NORTH ADAMS — United States Army veteran LouAnn Hazelwood termed her professional acting debut "a Cinderella story." Hazelwood's birthday is July 5, and over the past year, her life has changed dramatically.
"Last year, at this time I was homeless," the 61-year-old woman said. "This year, professional pictures were taken of me in costume and will be given to me as a gift. I came from over 30 years of abuse. I've found my voice and my courage. For me, it's been miraculous."
Hazelwood and about 75 other community residents opened the play, "Orpheus in the Berkshires," on Thursday at the new Greylock Works venue, 508 State Road (Route 2). The run for the hour-long play continues tonight at 7:30 and concludes at 5 p.m. on Sunday, and is free to the public.
In the play, Hazelwood will act the part of one of the grandmothers looked after by Orpheus.
These performances are part of a community engagement initiative launched by the Williamstown Theatre Festival and led by Obie Award-winning playwright, Lucy Thurber, and festival associate director, Laura Savia. Additional cast members and materials were contributed through partnerships with the Williamstown Youth Center, the Williamstown Council on Aging; the Osher Lifelong Learning Institute and Rock On band camp, both based at Berkshire Community College, and others. Theater festival actors round out the cast.
Hazelwood participates with the Soldier On program based in Leeds. Launched in 1994, Soldier On is a private nonprofit organization providing homeless veterans with transitional housing and a number of support services.
In 2010, Pittsfield became host city for the organization's Gordon H. Mansfield Veterans Community, a permanent housing endeavor providing formerly homeless vets with affordable, sustainable homes. Solider On offers a women's program, men's program, an incarcerated veterans program and a resiliency health program.
This partnership holds much promise, Savia said.
"The show is a culmination of the first year of a multi-year community engagement initiative," she said. "We were seeking partner organizations for this and we reached out to Nathan Hanford, who runs the arts program for Soldier On. That's how we met LouAnn and all the wonderful people from Solider On."
Among those are Ray Voide, a 56-year-old U.S. Marine Corps veteran, and United States Navy veteran John Goodro, 51. The two combined artistic talents to create "Palette," a painting displayed at the Greylock Works entrance for the duration of the performances.
Voide has been involved with Solider On since December 2015, and spoke about how the design was created.
"I was a homeless artist in New York City," he said. "One day as I was preparing to clean my palette, the white went across all the other colors and I liked the way it looked. I liked it so much that I took a picture of it and framed it."
In February, Hazelwood, Voide and Goodro began traveling to Pittsfield with other members of Hanford's art group, to attend a workshop series led by Savia and Thurber, The experience was life-changing, they said.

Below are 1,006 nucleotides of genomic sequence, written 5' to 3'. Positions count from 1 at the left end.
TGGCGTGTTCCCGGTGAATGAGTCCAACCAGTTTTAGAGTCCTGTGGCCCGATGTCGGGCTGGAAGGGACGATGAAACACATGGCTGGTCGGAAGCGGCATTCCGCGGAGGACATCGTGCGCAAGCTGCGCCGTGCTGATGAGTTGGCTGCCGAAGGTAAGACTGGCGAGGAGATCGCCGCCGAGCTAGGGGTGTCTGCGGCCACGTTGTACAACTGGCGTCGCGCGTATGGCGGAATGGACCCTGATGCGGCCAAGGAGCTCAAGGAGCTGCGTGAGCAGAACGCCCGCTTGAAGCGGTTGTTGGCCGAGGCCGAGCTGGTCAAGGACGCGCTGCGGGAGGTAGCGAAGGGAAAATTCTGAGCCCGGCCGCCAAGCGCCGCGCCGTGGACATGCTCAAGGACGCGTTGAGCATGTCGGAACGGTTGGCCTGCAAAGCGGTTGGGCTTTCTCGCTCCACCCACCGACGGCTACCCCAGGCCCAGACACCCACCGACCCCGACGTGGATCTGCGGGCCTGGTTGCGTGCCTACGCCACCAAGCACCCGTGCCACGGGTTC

"I've done creative writing in the past," Voide said. "I've written a play before, and working with (Thurber and Savia) was exciting. This group has helped us discover us."
With encouragement, Voide's photograph became a painting. Voide and Goodro painted the piece together. When the finished work was delivered to the play venue recently, the moment created a once-in-a-lifetime memory, Goodro said.
"It was exciting," he said. Goodro said he has been with Soldier On since December.
"When we delivered the piece, John turned to me and said, 'I feel big,'" Hanford said.
"I did, I felt big," Goodro said. "Really though, it was Ray's design."
Voide spoke up quickly.
"John is an artist in his own right," he said. "He's got skills."
"Soldier On saved my life," Goodro said. "I liked what they offered and now they have art for the veterans. I never thought I'd pick up a paint brush and I give a lot of credit to Nate. He's a genius."
Hanford said he believes the veterans possess the creative spark.
"It's the work that they do; they are the treasure," Hanford said. "The value is in them."
Working with the theater professionals felt right for Hazelwood, she said.
"I felt involved right from the start," she said. "When I was taking part at the workshop, I was told that they were considering me for the one of the parts. I was really excited."
Hazelwood has benefited greatly from the partnership, said Women's Program Director Sara Scoco.
"This program really opened a door for us," she said. "It's done so much for LouAnn. We've watched her blossom; she's bubbling over. It's been great to see her take on this role."
And that is the gift of the arts, said Savia.
"Our youngest cast member is 7 and our oldest cast member is 80," she said. "The Williamstown Theatre Festival is opening its doors and this area has so many richly talented people."
The arts are a unifying force, Thurber said. "That's the hope of art, the hope of the theater, that with all of our different struggles, our places in life, we can get together and create something."